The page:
Alligators inhabit quiet waters of the coastal plains of North Carolina. Occasionally they are found in brackish or salt water, but they typically prefer the fresh water creeks, ponds and rivers with easily accessible beaches or banks in which to bask. Alligators in North Carolina grow to an average length of 8-12 feet. Those living further south have a longer growing season and may reach a length of 19 feet.

Crocodilians are entirely carnivorous and replace their teeth continuously throughout their lives. Unlike most reptiles, alligator mothers protect their young until they are 2-3 feet long. Hatchlings feed on insects, small mammals and fish. Larger alligators feed on large mammals, snakes and birds.

Alligators are listed as Threatened in North Carolina due to habitat encroachment.


Snakes and lizards evolved from a lizard-like ancestor more than 65 million years ago and are very closely related. Snakes and lizards share many of the same physical characteristics, such as a lower jaw that can easily become disjointed in order to swallow prey larger than its mouth.

Snakes have long tubular bodies. Their vertebrae are loosely locked to remain flexible. This flexibility allows the snake to move in an s-shaped pattern or slither. All species lack limbs, but remnant pelvic and leg bones can be found in some species.

Snakes lack ears and are thought to be deaf. They do have a middle ear bone that connects to their jaw. This connection may allow minute vibrations to be transmitted. Snakes use their forked tongue to gather information about their environment. Inside the roof of their mouth are two holes the tines of the fork fit into. These holes lead to the Jacobsen’s organ, two sac-like structures. When the snake inserts its tongue, molecules from the outside enter the sacks. This is a way the snake can “smell” for prey and predators. Pit vipers, like rattlesnakes, have heat sensors located in pits between their eyes and nose. These pits can sense small amounts of heat emitted by mammals and birds.

Snakes have two distinct layers of scales. The inner layer grows as the snake grows. This layer contains color pigments and will sometimes change as the snake matures. The outer layer is less flexible and must be shed periodically to allow the snake to grow. When the snake is ready to shed, an oily, milky substance is secreted between the scale layers. When it’s time to shed, the snake rubs its head against a rough surface like a rock or stick and crawls out of the outer layer of skin, turning it inside out.

Snakes, like the other reptiles of North Carolina, are declining due to habitat encroachment. They are also killed and collected in great numbers. Some of our venomous species are being considered for status as Threatened, Endangered or Special Concern.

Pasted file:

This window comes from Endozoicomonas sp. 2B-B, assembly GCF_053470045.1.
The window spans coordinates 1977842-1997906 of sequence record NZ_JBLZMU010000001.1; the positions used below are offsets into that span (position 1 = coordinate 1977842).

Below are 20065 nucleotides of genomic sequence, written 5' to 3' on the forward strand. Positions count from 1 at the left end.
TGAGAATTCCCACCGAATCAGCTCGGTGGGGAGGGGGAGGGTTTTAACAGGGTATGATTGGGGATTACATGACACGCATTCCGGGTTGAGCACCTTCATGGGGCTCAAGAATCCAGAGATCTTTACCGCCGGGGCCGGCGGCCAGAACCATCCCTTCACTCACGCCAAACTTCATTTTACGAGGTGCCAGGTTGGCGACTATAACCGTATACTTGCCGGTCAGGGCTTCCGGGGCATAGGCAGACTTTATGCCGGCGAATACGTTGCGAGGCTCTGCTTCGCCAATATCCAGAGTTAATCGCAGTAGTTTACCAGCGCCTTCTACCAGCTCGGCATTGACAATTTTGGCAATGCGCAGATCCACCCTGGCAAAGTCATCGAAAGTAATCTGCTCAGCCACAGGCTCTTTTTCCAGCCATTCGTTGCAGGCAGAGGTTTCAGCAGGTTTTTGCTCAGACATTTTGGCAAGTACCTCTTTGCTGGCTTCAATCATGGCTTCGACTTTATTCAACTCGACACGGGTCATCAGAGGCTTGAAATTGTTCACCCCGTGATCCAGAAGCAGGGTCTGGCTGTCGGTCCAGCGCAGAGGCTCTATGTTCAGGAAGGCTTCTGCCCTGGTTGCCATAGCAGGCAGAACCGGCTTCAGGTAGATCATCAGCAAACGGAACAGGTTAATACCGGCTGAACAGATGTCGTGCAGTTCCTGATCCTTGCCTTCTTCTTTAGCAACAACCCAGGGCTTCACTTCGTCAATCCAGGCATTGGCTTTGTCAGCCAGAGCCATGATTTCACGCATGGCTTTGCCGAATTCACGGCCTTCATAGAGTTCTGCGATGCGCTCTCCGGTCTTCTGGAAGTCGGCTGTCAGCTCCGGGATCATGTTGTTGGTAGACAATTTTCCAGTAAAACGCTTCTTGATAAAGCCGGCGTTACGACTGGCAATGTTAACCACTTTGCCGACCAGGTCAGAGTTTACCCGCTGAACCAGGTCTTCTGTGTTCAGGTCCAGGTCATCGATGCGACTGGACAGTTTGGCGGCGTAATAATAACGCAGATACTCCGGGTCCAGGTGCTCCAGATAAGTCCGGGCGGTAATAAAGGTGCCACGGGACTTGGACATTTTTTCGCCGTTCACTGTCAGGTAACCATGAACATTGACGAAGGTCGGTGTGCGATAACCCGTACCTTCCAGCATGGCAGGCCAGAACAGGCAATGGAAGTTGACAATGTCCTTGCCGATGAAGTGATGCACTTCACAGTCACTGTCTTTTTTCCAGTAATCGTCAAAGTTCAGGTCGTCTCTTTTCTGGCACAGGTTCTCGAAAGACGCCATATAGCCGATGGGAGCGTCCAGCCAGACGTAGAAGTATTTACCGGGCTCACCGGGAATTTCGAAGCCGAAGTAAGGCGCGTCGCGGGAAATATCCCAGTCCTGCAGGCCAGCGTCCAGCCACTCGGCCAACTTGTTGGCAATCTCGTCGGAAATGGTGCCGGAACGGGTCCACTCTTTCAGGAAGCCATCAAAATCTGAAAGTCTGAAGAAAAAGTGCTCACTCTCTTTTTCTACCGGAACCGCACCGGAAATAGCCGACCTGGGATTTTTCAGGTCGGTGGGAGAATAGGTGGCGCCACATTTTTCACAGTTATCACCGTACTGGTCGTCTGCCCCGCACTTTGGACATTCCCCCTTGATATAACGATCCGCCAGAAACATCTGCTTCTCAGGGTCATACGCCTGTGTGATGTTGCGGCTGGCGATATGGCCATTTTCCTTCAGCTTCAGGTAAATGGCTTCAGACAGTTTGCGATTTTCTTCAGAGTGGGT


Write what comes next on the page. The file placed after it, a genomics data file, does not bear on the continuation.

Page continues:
All turtles have shells. Normally a turtle’s shell is formed as the ribs and backbone fuse into bony plates. The exceptions are leatherback sea turtles and spiny soft-shell turtles. They lack the typical bony plates of most turtle shells. Instead, a thick leather-like tissue forms their shells. The top shell is called a carapace. The bottom shell is called a plastron. Some species have 1-2 hinges on their plastron, some lack hinges. These hinges allow for the turtle to pull its head, legs and tail into the shell and close up tight for protection. Shells protect the turtle from predators.

All turtles have beaks similar to birds. They lack teeth, but use their beaks to tear or break-off bits of food. Sea turtles have extremely powerful muscles and can bite through conch shells without difficulty.

Many land turtles, sometimes called tortoises, have high domed carapaces and hinged plastrons so the animal can pull all its vulnerable parts in and close up tight against foxes, raccoons or other predators.

Aquatic turtles have wide flat shells and webbed feet. This adaptation allows aquatic turtles to quickly swim away from their predators. Some species have hinges, others do not.

Sea turtle shells are much flatter than most turtles. This streamlined shape enables them to swim quickly away from sharks or large fishes. Front and hind flippers made especially for swimming significantly increase their speed in water.

Turtles eat a variety of different foods. Their diet depends heavily on what is found in their habitat. Land turtles eat a variety of worms, fruits, vegetables and mushrooms. Aquatic turtles eat fish and a wide variety of invertebrates such as insects and crayfish. Sea turtles eat fish, sponges, crabs and jellyfish among a long list of other marine plants and animals.

Habitat encroachment and development along nesting beaches of North Carolina are decreasing the numbers of turtles found in North Carolina. Plastics and other forms of pollution kill many marine animals each year. Many of turtle species are listed as endangered, threatened or of special concern.